History of Sasau Monastery
Sasau Monastery is situated on a cliff above one of its many meanders of the river Sasau, isolating on various sides. Its origins date back to the first half of the 11th century, when it was founded by Duke Oldřich at the instigation of the monk Procopius. Saint Procopius (canonised in 1204) became renowned particularly for wanting to preserve the Old Church Slavonic religious rites in the monastery, rather than adopting the Latin liturgy. According to the oldest document mentioning the construction and development of Sasau Monastery, "Vita Maior: the 11th Century Legend of Saint Procopius", the saint initially lived in a cave before building a church consecrated to the Virgin Mary and Saint John the Baptist.
The monastery of the Slavonic brothers imitated the design of the Abbey of St. Gall in Switzerland. The main building in the complex was the church with an adjoining wooded cloister. The original dwelling of the abbot was located on the western side of the courtyard, below the presbytery. The monastery garden is situated in the northern part of the grounds. Here remnants of the first Sasau stone church, consecrated in 1070 to the Holy Cross, have been unearthed.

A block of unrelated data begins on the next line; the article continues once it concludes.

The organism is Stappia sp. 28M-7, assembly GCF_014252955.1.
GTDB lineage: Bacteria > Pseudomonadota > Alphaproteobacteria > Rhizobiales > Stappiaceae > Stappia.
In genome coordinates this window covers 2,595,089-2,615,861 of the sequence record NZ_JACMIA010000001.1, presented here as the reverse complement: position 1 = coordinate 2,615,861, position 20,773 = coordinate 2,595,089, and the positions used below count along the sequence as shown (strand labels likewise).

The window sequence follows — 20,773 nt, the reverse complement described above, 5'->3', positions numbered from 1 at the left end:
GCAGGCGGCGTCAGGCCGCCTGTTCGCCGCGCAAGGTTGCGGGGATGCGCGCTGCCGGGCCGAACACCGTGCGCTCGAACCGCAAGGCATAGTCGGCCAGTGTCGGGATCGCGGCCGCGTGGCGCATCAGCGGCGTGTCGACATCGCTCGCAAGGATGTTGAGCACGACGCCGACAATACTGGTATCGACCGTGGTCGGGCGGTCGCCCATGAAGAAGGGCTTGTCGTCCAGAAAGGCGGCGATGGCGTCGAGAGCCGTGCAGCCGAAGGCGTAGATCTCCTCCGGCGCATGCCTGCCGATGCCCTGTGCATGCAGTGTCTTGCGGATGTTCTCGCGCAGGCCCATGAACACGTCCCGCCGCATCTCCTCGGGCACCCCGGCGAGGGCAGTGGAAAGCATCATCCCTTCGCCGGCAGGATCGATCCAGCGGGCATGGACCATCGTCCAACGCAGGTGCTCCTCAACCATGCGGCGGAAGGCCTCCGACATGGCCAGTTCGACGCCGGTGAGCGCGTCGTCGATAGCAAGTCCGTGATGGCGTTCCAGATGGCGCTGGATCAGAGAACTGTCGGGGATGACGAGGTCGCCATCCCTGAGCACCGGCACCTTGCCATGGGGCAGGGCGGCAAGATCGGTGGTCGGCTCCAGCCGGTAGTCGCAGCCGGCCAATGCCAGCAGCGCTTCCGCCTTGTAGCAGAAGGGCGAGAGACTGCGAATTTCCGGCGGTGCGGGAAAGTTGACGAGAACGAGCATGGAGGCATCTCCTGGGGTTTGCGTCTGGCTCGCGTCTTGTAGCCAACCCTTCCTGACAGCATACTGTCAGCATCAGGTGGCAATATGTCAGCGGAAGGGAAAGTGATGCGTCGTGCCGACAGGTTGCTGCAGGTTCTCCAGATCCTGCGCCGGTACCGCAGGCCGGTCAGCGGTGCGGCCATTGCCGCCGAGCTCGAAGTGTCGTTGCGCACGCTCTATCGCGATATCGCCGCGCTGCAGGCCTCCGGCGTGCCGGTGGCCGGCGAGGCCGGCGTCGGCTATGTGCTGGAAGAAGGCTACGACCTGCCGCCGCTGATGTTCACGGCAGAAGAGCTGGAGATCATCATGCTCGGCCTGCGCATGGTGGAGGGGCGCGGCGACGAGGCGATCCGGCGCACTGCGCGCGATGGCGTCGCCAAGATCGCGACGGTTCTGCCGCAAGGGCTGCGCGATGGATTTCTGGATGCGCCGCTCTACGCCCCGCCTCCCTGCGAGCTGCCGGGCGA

After the expulsion of the Old Church Slavonic monks from Sasau, the monastery was taken over by Latinist monks from Břevnov. Abbot Děthart continued with the rebuilding works, completing a simple, single-nave church in his lifetime. From the mid-12th century onwards, work resumed on the original plans and the abbey church was reconstructed into a massive, ornamented, three-nave basilica. The oldest, simple wooden edifices from the beginnings of the monastery included the cloister (monks’ quarters), the prelature (abbot’s quarters) and the infirmary (refuge for pilgrims). The cloister around the elysian courtyard consisted of a quadrangle hallway with window openings, the monks’ dormitory, the chapterhouse, the study and the refectory (dining room) and kitchen.
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